strategic issues in strategic management - Marketing Strategy

The concept of marketing is inherently simple – business success via a process of understanding and meeting customer needs. Few would argue with this basic principle, and even the most inexperienced of business managers would intuitively see the sense in this. Given this basic simplicity, why do we need something as complicated, and time consuming, as a marketing strategy?

While basic business principles may be simple common sense, achievement involves many complex, interdependent or even conflicting tasks. Increasingly, such tasks are undertaken against a backdrop of constant change, intense competition and limited resources. To further enhance the challenge, managers are often at the mercy of incomplete data and unexpected events, often being left to ‘second guess’ customer and competitor reactions. It is to this end that marketing strategy has become a vital component of success. A well-considered, effectively implemented, marketing strategy should go some way to alleviating such problems and reduce the complexity of business tasks. Strategy should restore simplicity to the art of management. In essence, it is a series of tools and techniques that guide (hopefully) the organization to the marketing panacea – success via a process of understanding and meeting customer needs.

The modern business world now recognizes the importance of strategic issues and the contribution of strategic management to business success. While this has many benefits it also brings many problems. It could be argued that‘strategy’ (or ‘strategic’) is the most overused/misused phrase in business today. Everybody seems to have a ‘strategy’ for everything. By attaching the term ‘strategy’ to an activity, it somehow becomes more important – more grand– but in reality very little actually gets done! To illustrate this, the authors recall he recent experience of sitting through a seemingly endless meeting, listening to people talk on and on about their ‘strategy’ or the need for a strategic view. Finally, someone said something sensible: ‘. . . there’s too much strategy and not enough people doing things!’This blunt comment is memorable for two reasons. Firstly, it ended a tedious meeting. Secondly, and more importantly, it illustrated a key point: strategy must lead to action, not be a substitute for it. Ultimately, all organizations need‘. . . people doing things’. The goal of strategy is to ensure they are doing the right things. These actions need to be coordinated, efficiently executed and focused on meeting customer need.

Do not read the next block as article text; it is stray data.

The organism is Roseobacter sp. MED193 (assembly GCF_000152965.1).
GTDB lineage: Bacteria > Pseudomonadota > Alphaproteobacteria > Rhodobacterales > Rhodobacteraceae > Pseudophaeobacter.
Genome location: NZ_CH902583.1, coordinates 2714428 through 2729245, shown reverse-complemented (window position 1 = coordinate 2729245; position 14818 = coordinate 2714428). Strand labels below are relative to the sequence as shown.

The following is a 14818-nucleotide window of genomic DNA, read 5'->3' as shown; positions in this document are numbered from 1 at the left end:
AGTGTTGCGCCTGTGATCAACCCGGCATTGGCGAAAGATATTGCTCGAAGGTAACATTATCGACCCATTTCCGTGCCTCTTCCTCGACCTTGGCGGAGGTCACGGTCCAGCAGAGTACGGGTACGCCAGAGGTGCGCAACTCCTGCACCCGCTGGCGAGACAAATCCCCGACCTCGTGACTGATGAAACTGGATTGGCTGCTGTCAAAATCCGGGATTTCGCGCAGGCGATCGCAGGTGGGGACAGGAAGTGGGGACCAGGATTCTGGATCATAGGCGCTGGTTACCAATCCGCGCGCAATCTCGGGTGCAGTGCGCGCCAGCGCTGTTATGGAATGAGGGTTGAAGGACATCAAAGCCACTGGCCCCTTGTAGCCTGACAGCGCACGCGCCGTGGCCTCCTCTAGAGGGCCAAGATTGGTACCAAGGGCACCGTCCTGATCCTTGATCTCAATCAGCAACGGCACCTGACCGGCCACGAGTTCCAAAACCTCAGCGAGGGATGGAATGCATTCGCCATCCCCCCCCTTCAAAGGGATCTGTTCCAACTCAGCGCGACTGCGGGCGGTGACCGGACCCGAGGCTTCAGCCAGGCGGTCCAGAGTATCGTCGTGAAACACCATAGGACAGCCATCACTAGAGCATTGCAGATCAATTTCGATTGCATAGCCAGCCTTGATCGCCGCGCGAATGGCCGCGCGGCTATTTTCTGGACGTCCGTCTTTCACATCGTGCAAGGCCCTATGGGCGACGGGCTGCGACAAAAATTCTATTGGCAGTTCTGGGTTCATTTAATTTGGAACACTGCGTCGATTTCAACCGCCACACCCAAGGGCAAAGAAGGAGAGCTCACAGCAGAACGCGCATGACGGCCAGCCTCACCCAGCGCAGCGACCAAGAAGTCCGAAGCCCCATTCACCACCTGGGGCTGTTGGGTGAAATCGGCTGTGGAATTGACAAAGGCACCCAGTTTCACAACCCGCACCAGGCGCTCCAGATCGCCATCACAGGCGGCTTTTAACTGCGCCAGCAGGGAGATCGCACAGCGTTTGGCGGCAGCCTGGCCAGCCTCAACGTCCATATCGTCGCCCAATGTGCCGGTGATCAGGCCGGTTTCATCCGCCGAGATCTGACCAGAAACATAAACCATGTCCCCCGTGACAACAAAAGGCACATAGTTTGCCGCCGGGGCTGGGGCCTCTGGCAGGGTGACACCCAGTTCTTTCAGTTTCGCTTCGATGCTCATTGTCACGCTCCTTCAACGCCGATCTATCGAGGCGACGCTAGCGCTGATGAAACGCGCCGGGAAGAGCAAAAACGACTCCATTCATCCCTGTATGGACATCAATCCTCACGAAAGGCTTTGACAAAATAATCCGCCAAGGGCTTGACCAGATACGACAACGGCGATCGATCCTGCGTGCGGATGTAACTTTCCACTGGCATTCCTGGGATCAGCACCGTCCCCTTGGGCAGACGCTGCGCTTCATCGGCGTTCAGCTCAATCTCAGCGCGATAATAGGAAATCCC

Essentially, strategy is a three - stage process involving analysis, formulation and implementation. During the analysis phase management needs to look both internally and externally. Understanding the wider business environment is fundamental. It is then necessary to formulate plans appropriate to current and future circumstances. Finally, implementation is needed to make sure our plans are put into practice. Managers must ensure that due care and attention is paid to each of these stages. In this way, strategy avoids being little more than rhetoric and starts to become a practical reality of business life.

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